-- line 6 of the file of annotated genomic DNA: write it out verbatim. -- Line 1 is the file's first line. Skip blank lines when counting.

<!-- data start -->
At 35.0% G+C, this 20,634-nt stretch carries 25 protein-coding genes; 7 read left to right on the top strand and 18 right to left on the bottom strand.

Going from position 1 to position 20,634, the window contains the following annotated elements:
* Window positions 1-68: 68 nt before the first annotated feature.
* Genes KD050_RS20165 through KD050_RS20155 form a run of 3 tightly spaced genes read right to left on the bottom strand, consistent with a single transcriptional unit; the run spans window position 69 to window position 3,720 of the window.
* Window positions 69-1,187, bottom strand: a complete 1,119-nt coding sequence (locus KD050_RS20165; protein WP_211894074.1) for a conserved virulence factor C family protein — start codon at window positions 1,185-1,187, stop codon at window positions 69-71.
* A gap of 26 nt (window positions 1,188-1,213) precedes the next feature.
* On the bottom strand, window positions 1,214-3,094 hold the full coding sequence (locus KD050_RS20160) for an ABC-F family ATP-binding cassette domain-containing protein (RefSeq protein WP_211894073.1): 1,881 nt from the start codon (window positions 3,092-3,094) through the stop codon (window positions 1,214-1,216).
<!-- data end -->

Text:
* A gap of 26 nt (window positions 1,188-1,213) precedes the next feature.